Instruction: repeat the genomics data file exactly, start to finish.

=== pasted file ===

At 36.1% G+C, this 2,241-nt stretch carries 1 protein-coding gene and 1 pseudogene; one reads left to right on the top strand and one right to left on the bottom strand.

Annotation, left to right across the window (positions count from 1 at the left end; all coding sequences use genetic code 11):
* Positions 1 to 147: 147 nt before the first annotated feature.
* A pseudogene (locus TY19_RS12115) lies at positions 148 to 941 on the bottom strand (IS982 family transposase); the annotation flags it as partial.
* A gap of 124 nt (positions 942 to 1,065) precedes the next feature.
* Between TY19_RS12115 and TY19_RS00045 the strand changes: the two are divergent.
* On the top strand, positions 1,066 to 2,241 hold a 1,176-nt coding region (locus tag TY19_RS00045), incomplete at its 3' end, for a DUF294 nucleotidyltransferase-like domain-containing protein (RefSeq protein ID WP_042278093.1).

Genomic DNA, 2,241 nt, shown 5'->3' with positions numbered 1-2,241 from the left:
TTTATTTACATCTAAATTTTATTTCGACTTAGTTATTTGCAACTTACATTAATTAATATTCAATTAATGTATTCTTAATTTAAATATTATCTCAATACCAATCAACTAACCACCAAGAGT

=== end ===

At 36.1% G+C, this 2,241-nt stretch carries 1 protein-coding gene and 1 pseudogene; one reads left to right on the top strand and one right to left on the bottom strand.

Annotation, left to right across the window (positions count from 1 at the left end; all coding sequences use genetic code 11):
* Positions 1 to 147: 147 nt before the first annotated feature.
* A pseudogene (locus TY19_RS12115) lies at positions 148 to 941 on the bottom strand (IS982 family transposase); the annotation flags it as partial.
* A gap of 124 nt (positions 942 to 1,065) precedes the next feature.
* Between TY19_RS12115 and TY19_RS00045 the strand changes: the two are divergent.
* On the top strand, positions 1,066 to 2,241 hold a 1,176-nt coding region (locus tag TY19_RS00045), incomplete at its 3' end, for a DUF294 nucleotidyltransferase-like domain-containing protein (RefSeq protein ID WP_042278093.1).

Genomic DNA, 2,241 nt, shown 5'->3' with positions numbered 1-2,241 from the left:
TTTATTTACATCTAAATTTTATTTCGACTTAGTTATTTGCAACTTACATTAATTAATATTCAATTAATGTATTCTTAATTTAAATATTATCTCAATACCAATCAACTAACCACCAAGAGT